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How to Create Your Own Website

How to Create Your Own Website

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How to Create Your Own Website

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  1. Lecture 9: AJAX, Javascript review. How to Create Your Own Website

  2. Today’s Lecture: • AJAX • Synchronous vs. asynchronous browsing. • Refreshing only “part of a page” from a URL. • Frameworks: Prototype, Scriptaculous, etc. • Javascript Review • All coding. • Changing the behavior of links by file extension. • Moving and fading page elements. • Changing the page based on the time of day.

  3. Synchronicity • Ordinary (Synchronous) page loading: • Browse to one page. • Click a link. • New page pops up in its entirety. • The old page is lost. • Asynchronous loading: • Event triggered (not necessarily a link click). • New page data loaded. • Alteration made to the current page. • The current page is retained. • Asynchronous browsing is accomplished using a popular technique called AJAX: Asynchronous Javascript and XML.

  4. XMLHttpRequest • Recall the list of standard Javascript classes. • Most classes were named intuitively, e.g.: • Math • Date • Number • But there was also one class called XMLHttpRequest. • This is the class used with AJAX. • It instructs the browser to create an “HTTP Request” (i.e. request a new page) and return XML (or any sort of data). • The result is populated with the contents of the page we asked the browser to request. • XHTML 1.0 is valid XML (which is why we preferred using it to HTML 4.0). • The contents can either be returned as a raw String of code or as a DOM tree node. • The String is parsed using the String class or inserted into the page with document.write(). • The DOM node can be appended into the page using appendChild() or insertBefore(). • What can this be used for? • Form validation is usually performed twice: once on the client-side for user convenience and once on the server-side for actual security. • Using AJAX, we can validate once on the server side and return the results without leaving the current page: convenient and secure, and it saves effort! • We can retrieve content from the server (e.g. user preferences) only when required, avoiding burdening users who don’t make use of that feature with the overhead. • We can selectively load only the parts of a page that we need, without needing to reload the whole page. • We can make navigation appear smoother, more like a desktop application.

  5. XMLHttpRequest Details • Called using objects and constructors; i.e. varxhr = new XMLHttpRequest(); • Two useful (in fact, required) functions: • open(method, url, asynchronous): connects to the specified url. Method is either “GET” or “POST”. Asynchronous is true/false; if false, the function will not return until the page is loaded. (AJAX always uses true). • send(postdata): Sends POST variables (such as form data) to the server. Postdata is a string. If method is GET, call send(null); GET requests do not include POST variables. • Five variables: • status: Once the request completes, the numeric status code sent back by the server (i.e. 200 (OK), 404 (Not Found), 500 (Internal Server Error)). • responseText: The raw text of the response. • responseXml: A DOM node representing the response. • readyState: The current state of the connection (connecting, waiting for response, received, etc. 4 means received). • onreadystatechange: An event which fires when the state of the connection changes. Can be used to determine when an asynchronous request completes. Manipulate this by passing the name of a function, like any other event. • Example usage: • varxhr = new XMLHttpRequest(); • xhr.onreadystatechange = updateXHR; •“GET”, “”, true); • xhr.send(null); //Necessary, but always passed null for GET requests. • function updateXHR() { • if (xhr.readyState == 4) • alert(xhr.responseText); • }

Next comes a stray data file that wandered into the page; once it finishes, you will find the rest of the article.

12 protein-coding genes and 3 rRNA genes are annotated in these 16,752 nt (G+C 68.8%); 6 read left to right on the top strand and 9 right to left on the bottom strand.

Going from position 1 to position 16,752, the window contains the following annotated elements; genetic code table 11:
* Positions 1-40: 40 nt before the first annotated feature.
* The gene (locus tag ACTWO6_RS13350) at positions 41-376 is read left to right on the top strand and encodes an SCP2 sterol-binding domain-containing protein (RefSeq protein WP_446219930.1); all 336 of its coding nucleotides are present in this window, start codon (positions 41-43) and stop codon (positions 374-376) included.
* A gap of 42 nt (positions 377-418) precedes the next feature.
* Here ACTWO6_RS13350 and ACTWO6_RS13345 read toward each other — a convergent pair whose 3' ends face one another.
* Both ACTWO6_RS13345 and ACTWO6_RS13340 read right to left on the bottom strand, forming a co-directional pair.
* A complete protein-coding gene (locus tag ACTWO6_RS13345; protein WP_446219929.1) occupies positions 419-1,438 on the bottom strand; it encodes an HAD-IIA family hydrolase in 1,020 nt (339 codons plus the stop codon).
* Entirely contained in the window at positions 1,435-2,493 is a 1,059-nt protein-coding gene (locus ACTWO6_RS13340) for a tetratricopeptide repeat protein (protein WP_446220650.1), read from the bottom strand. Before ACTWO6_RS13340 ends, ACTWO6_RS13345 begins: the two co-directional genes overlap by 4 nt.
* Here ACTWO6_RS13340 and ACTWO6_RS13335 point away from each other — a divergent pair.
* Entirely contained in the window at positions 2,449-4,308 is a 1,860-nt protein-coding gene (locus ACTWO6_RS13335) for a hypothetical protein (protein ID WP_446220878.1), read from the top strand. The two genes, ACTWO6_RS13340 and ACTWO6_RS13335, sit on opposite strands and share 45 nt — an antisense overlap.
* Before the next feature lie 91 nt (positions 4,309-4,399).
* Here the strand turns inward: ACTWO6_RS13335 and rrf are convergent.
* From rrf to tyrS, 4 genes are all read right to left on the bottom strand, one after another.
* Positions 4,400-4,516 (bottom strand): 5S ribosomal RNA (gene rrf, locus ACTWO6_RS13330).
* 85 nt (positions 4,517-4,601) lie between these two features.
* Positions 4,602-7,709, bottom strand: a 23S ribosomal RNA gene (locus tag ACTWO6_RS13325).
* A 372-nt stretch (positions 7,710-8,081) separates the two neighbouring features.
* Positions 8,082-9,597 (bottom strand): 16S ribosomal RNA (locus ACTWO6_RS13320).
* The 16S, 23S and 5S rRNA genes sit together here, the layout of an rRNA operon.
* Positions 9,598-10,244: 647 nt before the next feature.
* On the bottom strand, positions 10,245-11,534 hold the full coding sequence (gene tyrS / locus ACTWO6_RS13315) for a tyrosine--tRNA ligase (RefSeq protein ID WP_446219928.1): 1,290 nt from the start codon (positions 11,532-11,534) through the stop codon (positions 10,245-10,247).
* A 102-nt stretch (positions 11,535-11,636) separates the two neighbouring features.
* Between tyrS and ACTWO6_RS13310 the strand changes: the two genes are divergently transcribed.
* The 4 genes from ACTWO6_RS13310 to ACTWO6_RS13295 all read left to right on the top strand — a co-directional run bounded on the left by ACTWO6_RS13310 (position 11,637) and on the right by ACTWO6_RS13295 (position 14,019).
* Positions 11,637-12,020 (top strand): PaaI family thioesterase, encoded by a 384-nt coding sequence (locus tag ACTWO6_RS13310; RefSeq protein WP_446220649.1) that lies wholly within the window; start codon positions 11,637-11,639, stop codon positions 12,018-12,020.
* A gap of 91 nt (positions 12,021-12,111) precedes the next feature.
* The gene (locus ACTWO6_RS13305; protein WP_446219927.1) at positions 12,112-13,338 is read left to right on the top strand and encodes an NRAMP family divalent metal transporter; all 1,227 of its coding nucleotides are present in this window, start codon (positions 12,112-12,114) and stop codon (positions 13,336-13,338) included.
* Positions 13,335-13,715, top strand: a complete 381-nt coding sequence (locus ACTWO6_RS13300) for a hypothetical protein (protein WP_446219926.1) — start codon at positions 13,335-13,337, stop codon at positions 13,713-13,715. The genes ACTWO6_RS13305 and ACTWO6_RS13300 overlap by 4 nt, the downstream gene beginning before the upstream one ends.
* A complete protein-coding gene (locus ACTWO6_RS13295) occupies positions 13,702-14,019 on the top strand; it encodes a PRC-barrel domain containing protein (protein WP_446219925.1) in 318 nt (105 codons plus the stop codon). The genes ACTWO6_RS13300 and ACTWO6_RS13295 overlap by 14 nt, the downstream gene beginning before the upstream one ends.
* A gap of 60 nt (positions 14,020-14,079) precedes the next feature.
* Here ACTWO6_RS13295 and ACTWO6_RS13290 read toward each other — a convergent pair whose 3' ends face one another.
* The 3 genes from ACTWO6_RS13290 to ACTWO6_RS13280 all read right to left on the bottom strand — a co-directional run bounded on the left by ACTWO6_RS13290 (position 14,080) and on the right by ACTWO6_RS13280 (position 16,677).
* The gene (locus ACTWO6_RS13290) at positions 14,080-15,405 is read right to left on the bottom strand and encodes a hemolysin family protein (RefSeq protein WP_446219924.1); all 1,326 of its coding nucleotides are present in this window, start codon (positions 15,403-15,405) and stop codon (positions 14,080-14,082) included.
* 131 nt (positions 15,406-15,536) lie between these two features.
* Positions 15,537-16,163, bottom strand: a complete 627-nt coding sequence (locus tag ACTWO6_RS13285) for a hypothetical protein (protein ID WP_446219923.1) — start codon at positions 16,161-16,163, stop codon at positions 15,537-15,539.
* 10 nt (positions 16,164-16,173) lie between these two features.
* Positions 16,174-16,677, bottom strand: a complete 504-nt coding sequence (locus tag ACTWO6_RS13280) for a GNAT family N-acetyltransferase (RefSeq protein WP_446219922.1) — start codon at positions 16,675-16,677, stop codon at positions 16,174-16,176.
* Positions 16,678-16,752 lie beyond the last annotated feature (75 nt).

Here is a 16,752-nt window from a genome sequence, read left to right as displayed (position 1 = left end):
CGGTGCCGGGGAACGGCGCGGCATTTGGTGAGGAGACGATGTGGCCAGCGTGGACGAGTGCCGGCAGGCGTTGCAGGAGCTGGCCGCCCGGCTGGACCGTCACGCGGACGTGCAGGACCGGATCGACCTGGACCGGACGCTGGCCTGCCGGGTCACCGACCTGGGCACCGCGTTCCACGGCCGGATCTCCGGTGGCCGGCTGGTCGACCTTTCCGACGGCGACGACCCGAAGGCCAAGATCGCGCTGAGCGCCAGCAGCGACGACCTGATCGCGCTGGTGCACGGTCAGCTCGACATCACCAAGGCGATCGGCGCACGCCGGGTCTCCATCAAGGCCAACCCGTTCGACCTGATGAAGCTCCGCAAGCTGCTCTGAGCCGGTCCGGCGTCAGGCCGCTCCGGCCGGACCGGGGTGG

6. Graceful Degradation • Use AJAX, but do not rely on AJAX. • Some users may not have Javascript enabled. • Some may have Javascript enabled and may not support XMLHttpRequest • IE6 requires a different means of invocation. • You can check for this and use it, but the point still stands that not all browsers may support AJAX. • When using advanced web development features, practice a philosophy known as graceful degradation. • Do not rely on advanced features. • Use them to enhance the user experience, not enable it. • Allow the user to perform all possible actions without relying on the feature. • AJAX often degrades to normal hyperlinks or form behavior.

  7. AJAX Demonstration

  8. Javascript Frameworks • There are several libraries which make AJAX easier to use: • Prototype • Scriptaculous • jQuery • These also allow you to create interesting dynamic effects on your pages. • Use of these frameworks is outside of the scope of this course, but they’re intuitive.

  9. Review: Updating Link Destinations

  10. Review: Musophobia

  11. Review: Time of Day

  12. Next Time • Final Lecture: putting it all together. • Design of a fully interactive website in its entirety, from concept to completed design.

  13. A Nonprofit Organization of New Jersey, USA